Brutal lines could plague downtown Toronto polling stations on June 2
Downtown Toronto residents might want to set aside a bit of extra time for voting in the upcoming 2022 Ontario election, as a reduction in polling stations in one of the city's most densely-populated ridings could result in some very long lines.
Those casting their ballot on June 2 in Spadina-Fort York will have just 29 polling stations available, which is only 25 per cent of the 116 stations open to voters for the 2018 provincial election.
CBC reports that, according to Elections Ontario, the drop in polling stations is a measure to maintain social distancing. Although this seems counterintuitive, the thinking here is that using larger, technology-enabled polling stations with multiple booths improves efficiency.
Voters in the downtown Toronto riding of Spadina-Fort York could find themselves travelling farther and waiting longer to vote in the Ontario election on June 2 to allow for physical distancing at polling stations amid COVID-19 concerns. https://t.co/5YWySaq3Sy— CBC Toronto (@CBCToronto) May 26, 2022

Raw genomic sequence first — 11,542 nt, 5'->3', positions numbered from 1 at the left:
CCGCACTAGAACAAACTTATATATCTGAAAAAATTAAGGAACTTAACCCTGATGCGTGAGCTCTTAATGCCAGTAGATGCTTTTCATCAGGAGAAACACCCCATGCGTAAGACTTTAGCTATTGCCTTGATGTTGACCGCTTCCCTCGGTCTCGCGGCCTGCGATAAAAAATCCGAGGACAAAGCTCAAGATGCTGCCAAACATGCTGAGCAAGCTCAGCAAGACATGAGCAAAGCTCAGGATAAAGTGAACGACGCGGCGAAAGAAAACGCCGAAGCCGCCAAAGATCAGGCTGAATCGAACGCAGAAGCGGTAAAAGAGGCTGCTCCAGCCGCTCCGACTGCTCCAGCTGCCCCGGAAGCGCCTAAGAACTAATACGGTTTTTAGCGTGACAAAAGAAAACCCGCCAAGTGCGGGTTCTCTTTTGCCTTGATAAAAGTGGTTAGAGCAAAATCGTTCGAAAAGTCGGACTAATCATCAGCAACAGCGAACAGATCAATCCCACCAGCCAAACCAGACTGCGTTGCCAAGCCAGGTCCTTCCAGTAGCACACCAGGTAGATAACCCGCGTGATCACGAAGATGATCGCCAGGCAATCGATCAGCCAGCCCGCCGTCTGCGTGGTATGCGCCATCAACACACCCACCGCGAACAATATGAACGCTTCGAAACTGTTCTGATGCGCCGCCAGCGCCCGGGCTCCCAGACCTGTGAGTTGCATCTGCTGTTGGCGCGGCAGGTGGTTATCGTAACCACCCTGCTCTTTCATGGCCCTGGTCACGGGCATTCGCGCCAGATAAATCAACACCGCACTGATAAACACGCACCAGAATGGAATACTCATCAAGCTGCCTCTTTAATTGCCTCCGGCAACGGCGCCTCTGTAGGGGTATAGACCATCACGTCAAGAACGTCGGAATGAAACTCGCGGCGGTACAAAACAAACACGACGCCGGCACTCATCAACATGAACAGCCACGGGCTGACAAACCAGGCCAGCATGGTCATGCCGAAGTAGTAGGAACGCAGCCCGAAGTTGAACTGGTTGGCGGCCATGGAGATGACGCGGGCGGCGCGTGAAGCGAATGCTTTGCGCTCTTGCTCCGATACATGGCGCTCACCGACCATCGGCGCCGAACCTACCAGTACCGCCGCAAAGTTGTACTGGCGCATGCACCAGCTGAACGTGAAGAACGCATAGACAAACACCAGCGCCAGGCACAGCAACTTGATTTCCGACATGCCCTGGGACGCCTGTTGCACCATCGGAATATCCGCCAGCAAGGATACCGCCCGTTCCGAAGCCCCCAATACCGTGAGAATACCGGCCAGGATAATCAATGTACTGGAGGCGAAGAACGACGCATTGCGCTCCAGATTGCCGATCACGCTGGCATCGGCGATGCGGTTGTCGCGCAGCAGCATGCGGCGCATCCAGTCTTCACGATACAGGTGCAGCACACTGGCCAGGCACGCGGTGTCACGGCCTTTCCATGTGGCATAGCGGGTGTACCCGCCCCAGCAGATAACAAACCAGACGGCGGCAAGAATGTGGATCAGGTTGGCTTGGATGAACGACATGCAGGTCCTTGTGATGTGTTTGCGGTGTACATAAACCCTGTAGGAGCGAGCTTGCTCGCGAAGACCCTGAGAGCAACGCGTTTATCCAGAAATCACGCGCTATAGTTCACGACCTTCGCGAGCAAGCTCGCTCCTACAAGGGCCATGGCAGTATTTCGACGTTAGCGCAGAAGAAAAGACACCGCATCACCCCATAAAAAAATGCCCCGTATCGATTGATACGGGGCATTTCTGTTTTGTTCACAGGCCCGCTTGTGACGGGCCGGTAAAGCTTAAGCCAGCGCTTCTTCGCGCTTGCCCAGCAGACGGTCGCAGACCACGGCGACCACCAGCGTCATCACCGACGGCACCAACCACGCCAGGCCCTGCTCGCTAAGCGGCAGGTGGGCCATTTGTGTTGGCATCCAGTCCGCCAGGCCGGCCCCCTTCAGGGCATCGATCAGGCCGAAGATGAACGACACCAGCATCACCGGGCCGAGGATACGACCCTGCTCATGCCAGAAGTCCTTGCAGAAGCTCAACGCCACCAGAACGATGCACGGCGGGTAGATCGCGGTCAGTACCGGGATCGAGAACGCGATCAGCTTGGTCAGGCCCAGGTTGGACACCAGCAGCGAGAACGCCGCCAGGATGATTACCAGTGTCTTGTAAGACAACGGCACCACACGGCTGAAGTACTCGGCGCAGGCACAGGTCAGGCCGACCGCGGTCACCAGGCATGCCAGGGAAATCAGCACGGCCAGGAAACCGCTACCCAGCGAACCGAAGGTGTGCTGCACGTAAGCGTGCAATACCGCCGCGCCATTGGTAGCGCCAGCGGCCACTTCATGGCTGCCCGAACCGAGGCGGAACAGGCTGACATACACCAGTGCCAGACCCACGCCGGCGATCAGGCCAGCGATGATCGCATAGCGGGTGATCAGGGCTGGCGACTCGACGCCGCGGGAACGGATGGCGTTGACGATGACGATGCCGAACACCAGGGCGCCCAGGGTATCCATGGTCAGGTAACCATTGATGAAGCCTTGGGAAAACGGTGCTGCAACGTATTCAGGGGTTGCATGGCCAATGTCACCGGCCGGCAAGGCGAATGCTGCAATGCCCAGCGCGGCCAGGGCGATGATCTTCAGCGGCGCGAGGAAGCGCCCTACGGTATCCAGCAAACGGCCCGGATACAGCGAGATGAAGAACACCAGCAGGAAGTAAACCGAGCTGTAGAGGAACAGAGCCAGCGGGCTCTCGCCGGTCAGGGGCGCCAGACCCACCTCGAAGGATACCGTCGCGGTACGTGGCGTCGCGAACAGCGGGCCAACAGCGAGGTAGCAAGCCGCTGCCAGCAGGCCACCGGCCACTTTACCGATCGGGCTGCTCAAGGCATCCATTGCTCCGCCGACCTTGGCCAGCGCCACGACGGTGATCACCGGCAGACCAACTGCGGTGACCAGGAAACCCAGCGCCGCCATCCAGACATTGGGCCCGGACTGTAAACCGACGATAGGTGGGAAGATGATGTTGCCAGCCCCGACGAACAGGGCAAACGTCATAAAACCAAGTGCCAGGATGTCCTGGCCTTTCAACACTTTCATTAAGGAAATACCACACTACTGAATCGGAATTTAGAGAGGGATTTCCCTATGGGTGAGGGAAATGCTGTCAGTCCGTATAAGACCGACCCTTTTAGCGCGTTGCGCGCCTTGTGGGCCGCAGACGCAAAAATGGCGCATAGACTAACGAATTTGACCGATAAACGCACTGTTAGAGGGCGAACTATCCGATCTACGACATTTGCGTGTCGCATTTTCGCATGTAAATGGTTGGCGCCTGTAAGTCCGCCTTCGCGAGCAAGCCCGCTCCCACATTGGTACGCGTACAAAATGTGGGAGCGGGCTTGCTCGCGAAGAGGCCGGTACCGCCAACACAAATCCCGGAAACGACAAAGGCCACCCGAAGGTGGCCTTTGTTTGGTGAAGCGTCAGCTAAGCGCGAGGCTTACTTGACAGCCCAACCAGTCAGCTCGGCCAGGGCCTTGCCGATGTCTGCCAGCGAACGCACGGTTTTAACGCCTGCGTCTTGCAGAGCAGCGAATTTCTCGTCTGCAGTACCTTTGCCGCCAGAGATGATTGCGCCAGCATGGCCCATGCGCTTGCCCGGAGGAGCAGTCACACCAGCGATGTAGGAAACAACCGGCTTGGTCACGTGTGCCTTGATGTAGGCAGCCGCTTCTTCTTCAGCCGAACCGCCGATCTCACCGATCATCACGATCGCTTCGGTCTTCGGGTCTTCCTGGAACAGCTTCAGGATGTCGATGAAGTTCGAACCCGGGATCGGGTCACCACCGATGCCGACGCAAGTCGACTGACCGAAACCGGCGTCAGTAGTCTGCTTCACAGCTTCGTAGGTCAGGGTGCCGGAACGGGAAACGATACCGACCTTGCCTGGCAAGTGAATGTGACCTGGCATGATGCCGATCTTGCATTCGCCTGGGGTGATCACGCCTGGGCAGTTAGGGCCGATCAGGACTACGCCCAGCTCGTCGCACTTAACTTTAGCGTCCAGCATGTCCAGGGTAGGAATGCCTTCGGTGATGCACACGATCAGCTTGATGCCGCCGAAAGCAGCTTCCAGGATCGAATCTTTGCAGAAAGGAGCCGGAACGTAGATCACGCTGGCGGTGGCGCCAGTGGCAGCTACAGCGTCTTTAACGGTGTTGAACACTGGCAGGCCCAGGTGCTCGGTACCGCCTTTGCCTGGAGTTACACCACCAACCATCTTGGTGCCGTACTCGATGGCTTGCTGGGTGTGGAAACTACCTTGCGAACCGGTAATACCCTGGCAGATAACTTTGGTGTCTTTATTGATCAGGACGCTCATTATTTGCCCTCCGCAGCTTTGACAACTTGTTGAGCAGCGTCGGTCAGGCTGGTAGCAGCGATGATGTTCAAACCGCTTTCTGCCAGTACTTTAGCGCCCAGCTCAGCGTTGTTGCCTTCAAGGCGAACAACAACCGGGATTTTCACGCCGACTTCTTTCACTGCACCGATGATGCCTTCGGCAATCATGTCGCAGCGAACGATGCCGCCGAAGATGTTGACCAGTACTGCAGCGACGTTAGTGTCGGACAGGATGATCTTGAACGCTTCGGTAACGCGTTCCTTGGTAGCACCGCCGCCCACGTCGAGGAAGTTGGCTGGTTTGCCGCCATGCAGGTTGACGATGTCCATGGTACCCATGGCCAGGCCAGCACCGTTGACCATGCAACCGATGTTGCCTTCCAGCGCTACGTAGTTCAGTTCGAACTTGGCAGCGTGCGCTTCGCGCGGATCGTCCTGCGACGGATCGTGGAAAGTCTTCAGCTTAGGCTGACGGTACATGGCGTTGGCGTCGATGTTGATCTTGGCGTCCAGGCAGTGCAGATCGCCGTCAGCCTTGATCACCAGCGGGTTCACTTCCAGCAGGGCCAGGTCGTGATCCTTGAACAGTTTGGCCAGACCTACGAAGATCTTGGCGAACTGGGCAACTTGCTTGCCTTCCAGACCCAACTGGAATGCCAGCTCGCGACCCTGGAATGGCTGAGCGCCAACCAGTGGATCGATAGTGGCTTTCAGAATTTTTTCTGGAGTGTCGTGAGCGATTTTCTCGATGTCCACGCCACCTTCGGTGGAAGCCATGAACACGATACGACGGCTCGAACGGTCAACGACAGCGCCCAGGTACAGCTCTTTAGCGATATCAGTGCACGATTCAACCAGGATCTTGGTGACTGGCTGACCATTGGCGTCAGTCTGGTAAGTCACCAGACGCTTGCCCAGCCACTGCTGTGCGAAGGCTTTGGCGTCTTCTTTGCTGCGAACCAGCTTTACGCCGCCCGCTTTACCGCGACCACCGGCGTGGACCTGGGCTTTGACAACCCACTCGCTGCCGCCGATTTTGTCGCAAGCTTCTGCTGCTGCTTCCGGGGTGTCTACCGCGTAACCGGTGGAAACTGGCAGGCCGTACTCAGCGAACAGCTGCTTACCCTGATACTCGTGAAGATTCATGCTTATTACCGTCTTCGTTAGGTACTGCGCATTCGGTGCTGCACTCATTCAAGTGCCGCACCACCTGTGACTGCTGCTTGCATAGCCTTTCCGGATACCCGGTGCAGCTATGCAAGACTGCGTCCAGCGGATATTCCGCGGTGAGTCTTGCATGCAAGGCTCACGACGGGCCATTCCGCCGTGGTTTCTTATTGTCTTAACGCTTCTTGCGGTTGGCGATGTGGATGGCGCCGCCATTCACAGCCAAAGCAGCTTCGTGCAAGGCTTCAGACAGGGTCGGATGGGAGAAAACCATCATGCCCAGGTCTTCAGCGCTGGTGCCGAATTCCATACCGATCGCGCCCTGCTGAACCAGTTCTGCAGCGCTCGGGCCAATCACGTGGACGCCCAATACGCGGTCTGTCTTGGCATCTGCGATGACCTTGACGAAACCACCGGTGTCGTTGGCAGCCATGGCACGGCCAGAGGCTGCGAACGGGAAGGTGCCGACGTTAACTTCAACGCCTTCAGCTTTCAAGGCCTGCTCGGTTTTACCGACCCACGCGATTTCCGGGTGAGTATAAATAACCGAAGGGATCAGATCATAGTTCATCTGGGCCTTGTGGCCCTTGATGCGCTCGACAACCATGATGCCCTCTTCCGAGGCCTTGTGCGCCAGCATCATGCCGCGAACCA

Locations chosen for the select few polling stations like Metro Hall may have much higher capacity and tech capabilities than the single-booth stations found in many residential building common areas, but the reduction in locations means more people will have to contend with transit (including unmasked riders) and queue in line upon arriving.
If this all sounds eerily familiar, it's precisely the same story that played out during the 44th general election back in September. In the Spadina-Fort York riding, voters were still lined up to cast their ballots at midnight, polling extended due to the unprecedented queues formed around stations in the area.
It’s a similar story at the Fort York National Historic site. The line here stretches under the Gardiner and through the Bentway trail. pic.twitter.com/RSoUaM9gHT— Jenna Moon (@_jennamoon) September 20, 2021
Even during advance polling, lines snaked for blocks around voting stations, a predictable result of the reduced number of available stations.
The Don Valley North riding is facing an even sharper decline in available polling stations, with just 55 in 2022, dropping 32 per cent from the 81 stations made available to voters in 2018.
Spadina-Fort York's drop in the number of stations may not be as sharp as Don Valley North, but the former riding is home to much higher population densities than the latter, which could mean longer lines and possibly even the same extended polling hours seen in 2018.
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